• Ed Hagen

France's Ban on Domestic Flights, Explained

French MPs have voted to suspend domestic airline flights on routes that could be travelled by train in under two and a half hours, as part of a series of climate measures.


This cheat sheet will explore the reasons behind this and what it could mean for French travel and carbon emissions.


France's ban on domestic flights

The ban first came onto the French government’s agenda after the Citizen Convention for Climate, set up by President Macron, recommended that this law be introduced for all flights which could be done by train in less than 4 hours. Under pressure from airlines, a compromise brought this number down to two and a half hours. This means that flights from Paris to Marseilles and other (semi-)far-fetched cities will continue.


Highlighted in red are the routes affected, those in grey will remain unaffected

Criticism


This watering down of the original recommendation has invited criticism from the Greens among others. Additionally, the Airline Pilots’ Union has called for regulations at the international level in order to ensure that the law does not simply undermine national carriers without really tackling emissions. A socialist MP criticised the “disproportionate human cost”, calling it a “measure of degrowth and unemployment”. And if that wasn’t enough criticism, the timing of this law has been questioned since the airline industry is already on its knees with flights decreasing by 42% since 2019 as a result of the COVID-19 pandemic.


So, this policy has not received the warmest of welcomes – but when is politics ever so straightforward?


The reality is that compromises have to be made in a democracy; whilst tougher measures might be desired, the Government does often find itself needing to negotiate with powerful industries. The call for international regulation is certainly fair (perhaps something to aspire to in future policy) but roaming outside of their own borders to call for regulation is a trickier task for a national government. This progress on a smaller scale is exactly that: progress. Additionally, COVID-19 will always find a way to complicate everything, but the urgency of the climate crisis comes to Macron’s defence. In such a crisis situation, is waiting for a better time an option?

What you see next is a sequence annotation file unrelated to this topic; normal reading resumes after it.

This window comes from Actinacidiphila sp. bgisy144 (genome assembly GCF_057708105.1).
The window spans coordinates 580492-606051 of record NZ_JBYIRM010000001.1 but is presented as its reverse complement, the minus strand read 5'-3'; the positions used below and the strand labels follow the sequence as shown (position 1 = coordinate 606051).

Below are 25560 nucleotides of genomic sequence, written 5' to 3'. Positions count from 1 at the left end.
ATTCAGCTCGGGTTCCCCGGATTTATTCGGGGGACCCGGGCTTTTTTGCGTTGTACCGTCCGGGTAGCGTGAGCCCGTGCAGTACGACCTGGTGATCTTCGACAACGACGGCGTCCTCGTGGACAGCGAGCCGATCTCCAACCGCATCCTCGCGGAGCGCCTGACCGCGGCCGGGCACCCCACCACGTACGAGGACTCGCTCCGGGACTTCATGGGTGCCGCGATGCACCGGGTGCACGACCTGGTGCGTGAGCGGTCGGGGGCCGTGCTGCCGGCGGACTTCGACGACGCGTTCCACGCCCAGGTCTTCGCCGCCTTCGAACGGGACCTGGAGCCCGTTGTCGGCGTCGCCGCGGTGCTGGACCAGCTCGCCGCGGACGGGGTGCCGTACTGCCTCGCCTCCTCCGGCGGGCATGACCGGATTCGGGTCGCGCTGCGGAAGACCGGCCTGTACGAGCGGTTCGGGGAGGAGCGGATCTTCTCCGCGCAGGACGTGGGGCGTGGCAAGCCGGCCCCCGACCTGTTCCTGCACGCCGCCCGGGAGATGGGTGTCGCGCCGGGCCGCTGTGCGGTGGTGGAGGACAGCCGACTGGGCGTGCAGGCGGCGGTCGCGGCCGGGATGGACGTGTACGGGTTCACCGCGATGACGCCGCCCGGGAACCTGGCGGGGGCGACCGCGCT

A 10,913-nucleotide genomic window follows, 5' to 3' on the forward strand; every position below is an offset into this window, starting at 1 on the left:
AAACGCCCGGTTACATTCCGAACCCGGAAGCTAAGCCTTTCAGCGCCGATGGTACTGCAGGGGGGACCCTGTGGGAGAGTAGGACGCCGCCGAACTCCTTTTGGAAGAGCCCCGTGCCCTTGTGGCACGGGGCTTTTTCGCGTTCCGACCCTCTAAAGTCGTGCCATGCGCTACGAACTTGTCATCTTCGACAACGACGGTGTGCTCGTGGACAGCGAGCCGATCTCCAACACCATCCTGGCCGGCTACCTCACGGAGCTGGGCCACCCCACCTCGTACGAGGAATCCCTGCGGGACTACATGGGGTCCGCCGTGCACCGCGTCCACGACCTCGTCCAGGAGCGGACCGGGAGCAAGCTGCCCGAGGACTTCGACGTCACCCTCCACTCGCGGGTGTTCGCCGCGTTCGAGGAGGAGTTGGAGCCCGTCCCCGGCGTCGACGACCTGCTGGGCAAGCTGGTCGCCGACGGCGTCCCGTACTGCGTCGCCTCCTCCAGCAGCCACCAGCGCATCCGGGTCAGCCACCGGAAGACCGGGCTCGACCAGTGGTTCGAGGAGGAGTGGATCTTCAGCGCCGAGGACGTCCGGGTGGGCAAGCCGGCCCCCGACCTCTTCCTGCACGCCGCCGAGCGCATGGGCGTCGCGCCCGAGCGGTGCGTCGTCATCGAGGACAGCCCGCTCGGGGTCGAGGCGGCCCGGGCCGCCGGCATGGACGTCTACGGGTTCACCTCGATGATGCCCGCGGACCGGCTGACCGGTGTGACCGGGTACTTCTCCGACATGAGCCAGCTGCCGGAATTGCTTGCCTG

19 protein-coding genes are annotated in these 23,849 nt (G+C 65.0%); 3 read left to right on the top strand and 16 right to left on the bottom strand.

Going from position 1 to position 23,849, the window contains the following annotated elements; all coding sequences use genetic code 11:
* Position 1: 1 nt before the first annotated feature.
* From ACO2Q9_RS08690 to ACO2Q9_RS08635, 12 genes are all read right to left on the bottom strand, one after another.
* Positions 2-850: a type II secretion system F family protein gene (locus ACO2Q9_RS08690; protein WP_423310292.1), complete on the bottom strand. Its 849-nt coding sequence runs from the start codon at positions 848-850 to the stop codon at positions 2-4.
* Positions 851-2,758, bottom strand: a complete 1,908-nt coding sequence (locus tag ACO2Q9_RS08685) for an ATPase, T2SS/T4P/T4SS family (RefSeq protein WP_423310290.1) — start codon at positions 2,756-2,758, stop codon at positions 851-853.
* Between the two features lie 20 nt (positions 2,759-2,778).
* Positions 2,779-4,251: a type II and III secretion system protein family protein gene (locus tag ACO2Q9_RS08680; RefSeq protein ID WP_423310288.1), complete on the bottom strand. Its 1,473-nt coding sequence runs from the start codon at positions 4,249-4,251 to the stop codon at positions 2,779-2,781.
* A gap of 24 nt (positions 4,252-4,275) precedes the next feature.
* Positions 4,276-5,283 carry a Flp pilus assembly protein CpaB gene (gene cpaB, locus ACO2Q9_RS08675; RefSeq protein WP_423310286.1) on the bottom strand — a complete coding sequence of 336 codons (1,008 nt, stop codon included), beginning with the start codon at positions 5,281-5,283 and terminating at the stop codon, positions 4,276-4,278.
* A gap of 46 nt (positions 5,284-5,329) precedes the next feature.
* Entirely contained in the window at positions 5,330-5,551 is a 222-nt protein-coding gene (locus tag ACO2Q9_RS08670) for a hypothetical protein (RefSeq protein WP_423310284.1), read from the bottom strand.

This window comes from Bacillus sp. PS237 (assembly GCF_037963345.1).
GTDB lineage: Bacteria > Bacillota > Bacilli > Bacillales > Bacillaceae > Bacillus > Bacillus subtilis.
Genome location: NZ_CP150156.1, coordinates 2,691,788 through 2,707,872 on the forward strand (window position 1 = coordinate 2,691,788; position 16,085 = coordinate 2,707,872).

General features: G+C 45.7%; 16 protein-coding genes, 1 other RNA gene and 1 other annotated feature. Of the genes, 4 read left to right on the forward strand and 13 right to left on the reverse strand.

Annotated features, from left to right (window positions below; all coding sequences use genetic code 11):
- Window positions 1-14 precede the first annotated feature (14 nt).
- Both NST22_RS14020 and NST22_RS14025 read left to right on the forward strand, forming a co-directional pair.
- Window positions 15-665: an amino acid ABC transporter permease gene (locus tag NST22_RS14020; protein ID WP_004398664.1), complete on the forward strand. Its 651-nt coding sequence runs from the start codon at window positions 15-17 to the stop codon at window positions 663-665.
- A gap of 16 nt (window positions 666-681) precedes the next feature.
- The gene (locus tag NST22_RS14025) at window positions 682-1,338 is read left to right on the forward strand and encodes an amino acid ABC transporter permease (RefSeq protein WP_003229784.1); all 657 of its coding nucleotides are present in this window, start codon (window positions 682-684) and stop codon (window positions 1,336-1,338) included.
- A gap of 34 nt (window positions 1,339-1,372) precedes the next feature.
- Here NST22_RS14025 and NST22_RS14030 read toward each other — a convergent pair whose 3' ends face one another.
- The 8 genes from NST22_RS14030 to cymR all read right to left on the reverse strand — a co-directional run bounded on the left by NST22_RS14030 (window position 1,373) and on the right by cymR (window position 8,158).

Whilst this policy is not without critics (is any policy?), perhaps we should bear in mind the reasons for this step forwards.


France's ban on short haul flights

What's wrong with flying?


Mile-for-mile, flying is the most environmentally damaging method of travel.

This is largely because CO2 emissions have a greater warming effect at high altitudes.


Therefore, 2.4% of global CO2 emissions translates into 5% of global warming, which is even more concerning when we consider that only 3% of the world’s population even fly regularly. Additionally, short-haul flights produce even more emissions per kilometre per passenger since so much of the pollution occurs during take-off and landing.


To present this in a different frame, focusing on what we (the humble lay people) can do to fight climate change: 
one return flight from London to somewhere as close as Berlin will produce three times the emissions you would save from an entire year of recycling.


In other words, air travel is an area where a real difference can be made and France is the first major economy to introduce such a ban for environmental reasons.


France's ban on short haul flights

What have other countries done?


Similar plans have been considered in Belgium and the Netherlands. Austria, however, has taken concrete action. This has involved replacing flight paths between Vienna, Salzburg, Linz, and Graz with improved train services in order to minimise domestic flying.


The question for us is: do we also need this policy on the other side of the channel? Well, the fact is that up to 2019 just over half a million flights were taken every year between London and Manchester.


On top of this, less than 1% of the International Air Transport Association’s goal for the use of the alternative jet-fuel was achieved and the UK Climate Change Committee have concluded that the UK is unlikely to be enjoying zero-carbon aviation by 2050.


This policy has some issues, but it certainly has benefits too.


What do you think? Let us know in the comments.



For more resources and cheat sheets on environmental issues, head to our dedicated Climate Crisis section.




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